“We rejoice with our Catholic friends at this unique recognition being given to the two Popes who were also the ones most responsible for the dramatic revolution in Catholic-Jewish relations in our times,” said International Director of Interreligious Affairs of the American Jewish Committee, Rabbi David Rosen, who will attend the canonization of Pope John XXIII and Pope John Paul II on Sunday, April 27, in Rome. Vatican and Italian authorities are expecting as many as 1 million pilgrims to the ceremony, which will be a singular event in the history of the Catholic Church. Both Pope Francis and Pope emeritus Benedict XVI will be present to canonize two of their predecessors.
Both John XXII and Pope John Paul II are especially well-regarded for their efforts at reconciliation with the Jewish people, the elder brothers of the Catholic faith. "Good" Pope John called for the Second Vatican Council that in turn promulgated the landmark 'Nostra Aetate' declaration that clarified the Catholic Church's teaching as to the Jewish people. Pope John Paul II was the first pontiff to visit the Great Synagogue of Rome since Saint Peter. A native of Poland, where much of the Holocaust took place, Pope John Paul also denounced anti-Semitism as a “sin against God and humanity.” He also formally established diplomatic relations with Israel in 1993 and made a historic visit to Israel in 2000.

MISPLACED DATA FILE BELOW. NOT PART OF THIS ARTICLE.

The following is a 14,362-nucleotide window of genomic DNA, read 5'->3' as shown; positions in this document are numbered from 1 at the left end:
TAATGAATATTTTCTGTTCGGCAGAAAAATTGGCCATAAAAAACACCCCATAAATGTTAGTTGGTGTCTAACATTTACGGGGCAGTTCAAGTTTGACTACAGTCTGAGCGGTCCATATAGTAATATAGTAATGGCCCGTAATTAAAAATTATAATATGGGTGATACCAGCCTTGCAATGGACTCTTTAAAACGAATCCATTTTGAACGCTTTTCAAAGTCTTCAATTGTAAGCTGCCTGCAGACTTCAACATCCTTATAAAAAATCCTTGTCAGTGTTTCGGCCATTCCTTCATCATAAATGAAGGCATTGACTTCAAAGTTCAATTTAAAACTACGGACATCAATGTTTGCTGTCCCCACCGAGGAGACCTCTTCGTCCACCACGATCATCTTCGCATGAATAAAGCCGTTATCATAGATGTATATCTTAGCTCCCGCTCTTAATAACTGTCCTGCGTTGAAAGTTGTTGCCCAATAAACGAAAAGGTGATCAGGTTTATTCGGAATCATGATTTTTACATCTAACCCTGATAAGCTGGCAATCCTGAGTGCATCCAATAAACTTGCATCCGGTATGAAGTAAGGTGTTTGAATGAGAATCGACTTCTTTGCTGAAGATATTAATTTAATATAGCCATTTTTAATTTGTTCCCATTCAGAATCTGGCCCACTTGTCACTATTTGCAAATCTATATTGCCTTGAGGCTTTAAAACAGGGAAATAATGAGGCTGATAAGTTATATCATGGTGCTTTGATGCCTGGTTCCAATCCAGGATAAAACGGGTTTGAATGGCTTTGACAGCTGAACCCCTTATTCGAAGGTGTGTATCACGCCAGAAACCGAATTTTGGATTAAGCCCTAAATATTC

Coincidentally, the canonizations take place on the day before the noting of Yom ha-Shoah, when Jews throughout the world commemorate the victims of the Holocaust.
Since becoming pontiff in March 2013, Pope Francis has made relations with the Jewish people a priority, continuing the legacy of his predecessors. In late May, Pope Francis is scheduled to visit Israel, Jordan, and the Palestinian-controlled territories. While serving as the cardinal of Buenos Aires, Argentina, the former Archbishop Jorge Bergoglio was notable for his good relations with the Jewish community of that South American country.
French archaeologists were shocked to discover the body of a woman who died in the 1600s in a great state of preservation, including all of her clothes.